RDP says planned HKIA upgrade not a priority

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Windhoek

The N$7 billion earmarked for the planned upgrade and expansion of the Hosea Kutako International Airport (HKIA) could have been used to benefit all Namibians, says the Rally for Democracy and Progress (RDP) president Jeremiah Nambinga.In a statement issued on Tuesday, the RDP leader said he was shocked to learn that government has decided to proceed with the upgrade of HKIA at the cost of N$7 billion.

It would have made more sense if the money were spent on other priority areas, such as the upgrading of dilapidated hospitals and clinics in the country, or to feed the 42 percent of Namibians who are undernourished, he said.

He advised that President Hage Geingob should visit hospitals without prior announcement to see how and under what conditions the majority of Namibia’s poorest are being treated.

Alternatively, Nambinga said the money could be used to build more classrooms and also accommodation facilities for teachers. Perhaps overstating his case somewhat, Nambinga claimed that “most Namibian children schoolchildren are accommodated in shebeens”. This should be a priority, he charged.

Nambinga further said: “The majority of Namibians cannot afford to pay for a private hospital, nor are they able to find good Samaritans to pay their medical bills at private hospitals where quality medical care services are available.” He said if the decision to spend N$7 billion on upgrading the airport goes ahead, it would be proof that the governing party “underestimates the intelligence of the Namibian electorate”.“… The Swapo-led government does not care, and will never care about the plight and conditions under which the majority find themselves,” he alleged: “Why should billions be spent just to impress the minority, who use and benefit from such development, at the expense of the majority of our people.”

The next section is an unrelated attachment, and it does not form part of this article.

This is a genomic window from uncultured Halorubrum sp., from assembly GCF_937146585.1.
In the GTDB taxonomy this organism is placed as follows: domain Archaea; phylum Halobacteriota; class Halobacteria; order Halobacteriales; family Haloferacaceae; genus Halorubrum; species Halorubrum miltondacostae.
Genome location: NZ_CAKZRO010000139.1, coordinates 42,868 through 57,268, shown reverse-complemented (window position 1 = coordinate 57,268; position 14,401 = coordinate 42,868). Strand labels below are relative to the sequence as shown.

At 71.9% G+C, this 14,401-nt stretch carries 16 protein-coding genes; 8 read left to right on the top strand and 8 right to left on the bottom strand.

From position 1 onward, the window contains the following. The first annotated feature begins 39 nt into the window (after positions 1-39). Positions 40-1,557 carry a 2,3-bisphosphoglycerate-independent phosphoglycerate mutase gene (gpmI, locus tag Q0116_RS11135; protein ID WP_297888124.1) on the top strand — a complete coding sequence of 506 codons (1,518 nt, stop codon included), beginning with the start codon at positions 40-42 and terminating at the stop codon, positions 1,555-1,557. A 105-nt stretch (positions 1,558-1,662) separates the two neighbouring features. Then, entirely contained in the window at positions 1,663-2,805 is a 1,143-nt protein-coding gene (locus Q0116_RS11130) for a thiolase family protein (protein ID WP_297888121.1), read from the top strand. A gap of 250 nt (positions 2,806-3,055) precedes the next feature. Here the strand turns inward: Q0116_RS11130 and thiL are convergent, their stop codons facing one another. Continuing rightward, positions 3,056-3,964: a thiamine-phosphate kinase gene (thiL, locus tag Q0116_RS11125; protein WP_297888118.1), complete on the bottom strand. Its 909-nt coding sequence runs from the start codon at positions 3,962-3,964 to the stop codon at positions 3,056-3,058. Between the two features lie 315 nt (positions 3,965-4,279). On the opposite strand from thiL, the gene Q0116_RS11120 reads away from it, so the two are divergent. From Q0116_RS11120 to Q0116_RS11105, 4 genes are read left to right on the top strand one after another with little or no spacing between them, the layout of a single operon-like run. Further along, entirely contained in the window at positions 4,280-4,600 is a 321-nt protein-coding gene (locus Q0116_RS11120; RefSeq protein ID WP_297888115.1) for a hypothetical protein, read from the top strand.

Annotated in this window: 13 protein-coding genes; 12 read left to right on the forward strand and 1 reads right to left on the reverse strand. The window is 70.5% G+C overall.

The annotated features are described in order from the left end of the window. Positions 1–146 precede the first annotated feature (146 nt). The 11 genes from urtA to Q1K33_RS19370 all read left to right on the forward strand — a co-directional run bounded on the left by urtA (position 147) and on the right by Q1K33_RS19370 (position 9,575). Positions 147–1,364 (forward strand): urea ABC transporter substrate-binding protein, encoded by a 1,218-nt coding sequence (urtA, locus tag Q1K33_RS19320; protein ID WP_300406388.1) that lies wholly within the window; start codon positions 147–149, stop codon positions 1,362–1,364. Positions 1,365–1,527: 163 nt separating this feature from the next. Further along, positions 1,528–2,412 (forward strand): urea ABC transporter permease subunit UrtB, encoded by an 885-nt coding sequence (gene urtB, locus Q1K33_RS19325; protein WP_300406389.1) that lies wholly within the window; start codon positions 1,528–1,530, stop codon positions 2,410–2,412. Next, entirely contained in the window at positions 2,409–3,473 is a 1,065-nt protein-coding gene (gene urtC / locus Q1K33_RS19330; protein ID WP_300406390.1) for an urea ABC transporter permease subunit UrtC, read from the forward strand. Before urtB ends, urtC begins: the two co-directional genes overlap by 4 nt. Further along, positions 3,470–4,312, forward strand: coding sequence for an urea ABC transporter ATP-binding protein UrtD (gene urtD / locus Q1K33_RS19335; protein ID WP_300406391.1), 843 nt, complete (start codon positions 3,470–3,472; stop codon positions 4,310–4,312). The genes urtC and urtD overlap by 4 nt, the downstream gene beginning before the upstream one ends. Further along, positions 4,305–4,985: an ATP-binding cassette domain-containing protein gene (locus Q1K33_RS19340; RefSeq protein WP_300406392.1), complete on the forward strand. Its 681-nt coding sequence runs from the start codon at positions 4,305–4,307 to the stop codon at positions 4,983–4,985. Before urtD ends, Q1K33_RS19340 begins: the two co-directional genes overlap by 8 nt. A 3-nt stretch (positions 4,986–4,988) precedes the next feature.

He said if the leaders of government are in any doubt over what the RDP is saying, the – now somewhat diminished – opposition party would assist the government by showing “the level of dilapidation of hospitals and clinics in the country”.

He further said, at this time when learners throughout the country are returning to school, it would have made more sense if the N$7 billion were used to provide adequate classroom space and accommodation for learners and teachers.

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